LA ASUNCIóN, Venezuela, Sept. 13 (UPI) — Venezuela’s Margarita Island has been all but shut down by President Nicolas Maduro in advance of the 17th Summit of the Non-Aligned Movement.
The meeting of 120-member group of countries began on Tuesday on Margarita Island and ends Sunday.
Prior to the start of the summit, Maduro deployed 14,000 National Bolivarian Armed Forces troops, police and intelligence personnel to the island.
Among security measures that will last until at least Sunday, the Venezuelan military has restricted flights, port access and closed beaches, restaurants and seafood shops.
The main event of the summit will be held on Saturday when officials, including heads of state, will meet to discuss topics including peace and disarmament, according to Venezuela’s Presidential Press.
The Non-Aligned Movement was founded in Yugoslavia in 1961 as a group of nations not aligned officially with either the East or the West in the Cold War. Member countries include current NAM president Iran, Colombia, South Africa, Cuba, Saudi Arabia, Vietnam, Jamaica and Belarus, the only European member.
But while Venezuela is facing an economic crisis, marked by
Opposition leaders in Venezuela accuse Maduro of unjustifiably spending about $120 million to host the summit while the country facing a serious economic crisis, with widespread shortages of food and basic goods. They have likened Maduro’s measures on the island to an illegal militarization that is harming the local population reliant on tourism.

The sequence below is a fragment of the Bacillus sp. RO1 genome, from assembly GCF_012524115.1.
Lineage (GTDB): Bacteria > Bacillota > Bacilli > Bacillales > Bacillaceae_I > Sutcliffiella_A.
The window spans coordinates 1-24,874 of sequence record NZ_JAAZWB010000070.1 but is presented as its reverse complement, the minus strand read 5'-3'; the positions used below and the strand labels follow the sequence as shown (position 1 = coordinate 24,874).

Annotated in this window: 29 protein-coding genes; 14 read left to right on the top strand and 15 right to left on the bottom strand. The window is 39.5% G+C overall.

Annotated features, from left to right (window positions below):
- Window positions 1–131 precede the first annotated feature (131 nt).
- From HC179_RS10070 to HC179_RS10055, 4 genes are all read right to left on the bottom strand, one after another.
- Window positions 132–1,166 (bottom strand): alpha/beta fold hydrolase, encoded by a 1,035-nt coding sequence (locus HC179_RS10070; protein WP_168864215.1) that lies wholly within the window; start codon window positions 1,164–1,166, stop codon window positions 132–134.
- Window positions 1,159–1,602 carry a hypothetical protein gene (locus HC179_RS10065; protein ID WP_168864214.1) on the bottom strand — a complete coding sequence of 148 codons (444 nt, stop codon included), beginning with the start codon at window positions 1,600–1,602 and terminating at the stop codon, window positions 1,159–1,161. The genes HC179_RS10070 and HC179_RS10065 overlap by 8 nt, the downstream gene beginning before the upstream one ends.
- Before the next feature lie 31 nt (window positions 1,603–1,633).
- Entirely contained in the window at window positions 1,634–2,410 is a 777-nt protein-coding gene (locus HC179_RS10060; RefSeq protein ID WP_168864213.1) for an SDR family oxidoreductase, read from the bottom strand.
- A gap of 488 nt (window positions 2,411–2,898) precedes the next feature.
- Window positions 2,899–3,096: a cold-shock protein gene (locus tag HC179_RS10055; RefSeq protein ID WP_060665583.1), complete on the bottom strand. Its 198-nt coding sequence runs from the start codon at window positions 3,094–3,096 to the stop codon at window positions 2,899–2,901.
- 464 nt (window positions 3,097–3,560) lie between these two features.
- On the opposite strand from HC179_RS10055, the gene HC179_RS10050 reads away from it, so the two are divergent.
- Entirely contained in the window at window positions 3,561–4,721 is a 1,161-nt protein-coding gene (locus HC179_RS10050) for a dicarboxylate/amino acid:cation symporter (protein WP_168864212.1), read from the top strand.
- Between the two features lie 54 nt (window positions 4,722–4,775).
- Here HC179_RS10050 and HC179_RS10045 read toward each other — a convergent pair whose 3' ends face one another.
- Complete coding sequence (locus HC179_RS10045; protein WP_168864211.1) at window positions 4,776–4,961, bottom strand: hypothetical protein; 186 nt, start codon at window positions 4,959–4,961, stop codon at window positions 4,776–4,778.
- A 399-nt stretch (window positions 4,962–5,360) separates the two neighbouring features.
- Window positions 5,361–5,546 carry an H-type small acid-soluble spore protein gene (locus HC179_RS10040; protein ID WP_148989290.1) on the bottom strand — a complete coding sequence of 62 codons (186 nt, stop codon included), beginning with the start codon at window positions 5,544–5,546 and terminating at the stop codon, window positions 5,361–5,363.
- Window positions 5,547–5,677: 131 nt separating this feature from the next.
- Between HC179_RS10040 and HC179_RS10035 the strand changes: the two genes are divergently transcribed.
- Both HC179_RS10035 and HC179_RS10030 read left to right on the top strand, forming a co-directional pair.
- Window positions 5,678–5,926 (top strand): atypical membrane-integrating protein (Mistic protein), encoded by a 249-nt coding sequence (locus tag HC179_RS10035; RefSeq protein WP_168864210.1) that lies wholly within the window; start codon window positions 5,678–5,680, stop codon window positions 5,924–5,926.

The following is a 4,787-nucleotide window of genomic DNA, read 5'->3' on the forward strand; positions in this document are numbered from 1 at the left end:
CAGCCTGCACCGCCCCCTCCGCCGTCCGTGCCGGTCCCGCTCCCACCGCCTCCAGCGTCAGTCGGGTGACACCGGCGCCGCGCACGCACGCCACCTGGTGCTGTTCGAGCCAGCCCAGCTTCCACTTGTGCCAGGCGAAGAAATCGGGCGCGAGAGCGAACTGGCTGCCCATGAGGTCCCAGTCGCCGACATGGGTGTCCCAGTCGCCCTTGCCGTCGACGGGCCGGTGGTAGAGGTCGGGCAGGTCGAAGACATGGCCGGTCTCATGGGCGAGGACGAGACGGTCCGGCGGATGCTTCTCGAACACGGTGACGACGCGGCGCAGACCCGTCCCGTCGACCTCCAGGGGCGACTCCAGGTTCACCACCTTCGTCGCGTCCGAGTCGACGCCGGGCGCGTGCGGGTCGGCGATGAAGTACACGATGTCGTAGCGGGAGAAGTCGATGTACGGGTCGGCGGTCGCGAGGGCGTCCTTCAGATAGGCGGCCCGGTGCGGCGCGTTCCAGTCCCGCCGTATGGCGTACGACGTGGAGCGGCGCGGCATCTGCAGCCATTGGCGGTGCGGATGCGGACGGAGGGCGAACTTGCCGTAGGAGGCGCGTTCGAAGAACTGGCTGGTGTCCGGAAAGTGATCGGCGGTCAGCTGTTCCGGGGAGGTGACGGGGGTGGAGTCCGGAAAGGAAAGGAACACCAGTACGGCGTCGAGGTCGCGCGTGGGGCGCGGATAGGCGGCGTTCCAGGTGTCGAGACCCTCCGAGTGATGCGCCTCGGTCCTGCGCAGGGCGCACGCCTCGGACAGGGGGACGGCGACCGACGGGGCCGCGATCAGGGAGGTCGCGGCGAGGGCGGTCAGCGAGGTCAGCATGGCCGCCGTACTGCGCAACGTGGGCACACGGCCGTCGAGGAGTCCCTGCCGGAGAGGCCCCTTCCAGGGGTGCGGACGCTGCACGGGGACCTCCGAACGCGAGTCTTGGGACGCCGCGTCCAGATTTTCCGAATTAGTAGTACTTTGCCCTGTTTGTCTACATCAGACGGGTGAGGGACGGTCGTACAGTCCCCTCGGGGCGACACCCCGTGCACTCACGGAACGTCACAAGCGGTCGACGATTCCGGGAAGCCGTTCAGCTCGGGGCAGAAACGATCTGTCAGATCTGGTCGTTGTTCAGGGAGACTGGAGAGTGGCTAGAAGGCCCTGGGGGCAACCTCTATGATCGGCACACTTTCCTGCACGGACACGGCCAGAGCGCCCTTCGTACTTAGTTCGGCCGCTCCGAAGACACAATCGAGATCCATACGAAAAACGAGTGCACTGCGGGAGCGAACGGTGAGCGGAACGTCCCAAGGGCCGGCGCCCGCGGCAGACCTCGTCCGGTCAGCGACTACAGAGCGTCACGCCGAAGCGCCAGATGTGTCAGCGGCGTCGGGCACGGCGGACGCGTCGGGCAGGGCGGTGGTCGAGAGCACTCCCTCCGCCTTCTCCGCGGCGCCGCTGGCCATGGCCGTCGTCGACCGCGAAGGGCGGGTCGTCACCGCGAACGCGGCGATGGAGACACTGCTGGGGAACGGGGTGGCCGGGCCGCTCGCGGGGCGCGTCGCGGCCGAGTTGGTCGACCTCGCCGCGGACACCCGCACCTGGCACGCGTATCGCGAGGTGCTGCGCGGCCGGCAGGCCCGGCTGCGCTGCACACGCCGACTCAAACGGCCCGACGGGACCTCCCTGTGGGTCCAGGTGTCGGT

“While the people are starving and struggling to buy medicine because there is none: What are we going to say to the patients who do not have medicines against cancer and the thousands that today are dying in hospitals?” National Assembly opposition member Luis Florido, who heads the unicameral parliament’s Foreign Policy Committee, said Monday. “What of your money for medicines are you using for the Summit of the Non-Aligned? What do we tell the mothers who do not find food and whose children sleep without eating? Only in an inhuman Maduro regime is that able to cover reality.”
During a press conference, Diosdado Cabello, former president of Venezuela’s parliament and a key ally to Maduro, said security was the only reason for the increased military presence and measures.
“It is not easy to have 120 countries and you have to ensure security. There are more than 3,500 people coming,” Cabello said, adding that officials would need to coordinate with a vast number of ships. “The issue of security … is under careful review …and it has to be that way, as any country would do so.”
The opposition accuses the Maduro regime of carrying out further punishment against Margarita, where Maduro was chased by protesters — many banging on pots and yelling — in the town of Villa Rosa as the embattled leader visited Margarita earlier this month.
“Maduro’s regime militarized Margarita to suppress the people and keep dark the Venezuelan reality,” Florido said in a statement.
“Venezuelans reject that they spend millions of dollars in a show in Margarita while the country needs food and medicine!” Henrique Capriles, governor of Venezuela’s Miranda state and a key opposition leader who almost defeated Maduro in a 2013 election, said in a statement.